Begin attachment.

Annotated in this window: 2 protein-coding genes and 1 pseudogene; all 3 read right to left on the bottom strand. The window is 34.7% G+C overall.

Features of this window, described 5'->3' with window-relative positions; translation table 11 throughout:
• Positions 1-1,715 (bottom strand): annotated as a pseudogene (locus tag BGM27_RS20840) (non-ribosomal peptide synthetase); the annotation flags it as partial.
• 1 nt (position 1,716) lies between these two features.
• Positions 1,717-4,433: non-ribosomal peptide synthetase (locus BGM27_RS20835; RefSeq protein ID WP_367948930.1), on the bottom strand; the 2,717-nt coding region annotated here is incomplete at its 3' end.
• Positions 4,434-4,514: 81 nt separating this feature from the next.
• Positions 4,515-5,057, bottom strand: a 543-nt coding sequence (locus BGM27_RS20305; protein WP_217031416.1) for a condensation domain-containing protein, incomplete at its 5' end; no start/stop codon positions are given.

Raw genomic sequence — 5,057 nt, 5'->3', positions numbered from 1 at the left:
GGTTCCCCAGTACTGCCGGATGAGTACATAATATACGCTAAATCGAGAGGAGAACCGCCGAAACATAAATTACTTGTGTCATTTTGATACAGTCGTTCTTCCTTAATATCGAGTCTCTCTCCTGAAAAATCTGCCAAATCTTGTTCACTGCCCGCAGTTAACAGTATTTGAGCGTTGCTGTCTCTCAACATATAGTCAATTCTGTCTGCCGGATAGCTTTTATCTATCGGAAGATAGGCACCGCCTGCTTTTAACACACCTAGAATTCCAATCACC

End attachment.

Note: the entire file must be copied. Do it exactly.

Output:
Annotated in this window: 2 protein-coding genes and 1 pseudogene; all 3 read right to left on the bottom strand. The window is 34.7% G+C overall.

Features of this window, described 5'->3' with window-relative positions; translation table 11 throughout:
• Positions 1-1,715 (bottom strand): annotated as a pseudogene (locus tag BGM27_RS20840) (non-ribosomal peptide synthetase); the annotation flags it as partial.
• 1 nt (position 1,716) lies between these two features.
• Positions 1,717-4,433: non-ribosomal peptide synthetase (locus BGM27_RS20835; RefSeq protein ID WP_367948930.1), on the bottom strand; the 2,717-nt coding region annotated here is incomplete at its 3' end.
• Positions 4,434-4,514: 81 nt separating this feature from the next.
• Positions 4,515-5,057, bottom strand: a 543-nt coding sequence (locus BGM27_RS20305; protein WP_217031416.1) for a condensation domain-containing protein, incomplete at its 5' end; no start/stop codon positions are given.

Raw genomic sequence — 5,057 nt, 5'->3', positions numbered from 1 at the left:
GGTTCCCCAGTACTGCCGGATGAGTACATAATATACGCTAAATCGAGAGGAGAACCGCCGAAACATAAATTACTTGTGTCATTTTGATACAGTCGTTCTTCCTTAATATCGAGTCTCTCTCCTGAAAAATCTGCCAAATCTTGTTCACTGCCCGCAGTTAACAGTATTTGAGCGTTGCTGTCTCTCAACATATAGTCAATTCTGTCTGCCGGATAGCTTTTATCTATCGGAAGATAGGCACCGCCTGCTTTTAACACACCTAGAATTCCAATCACC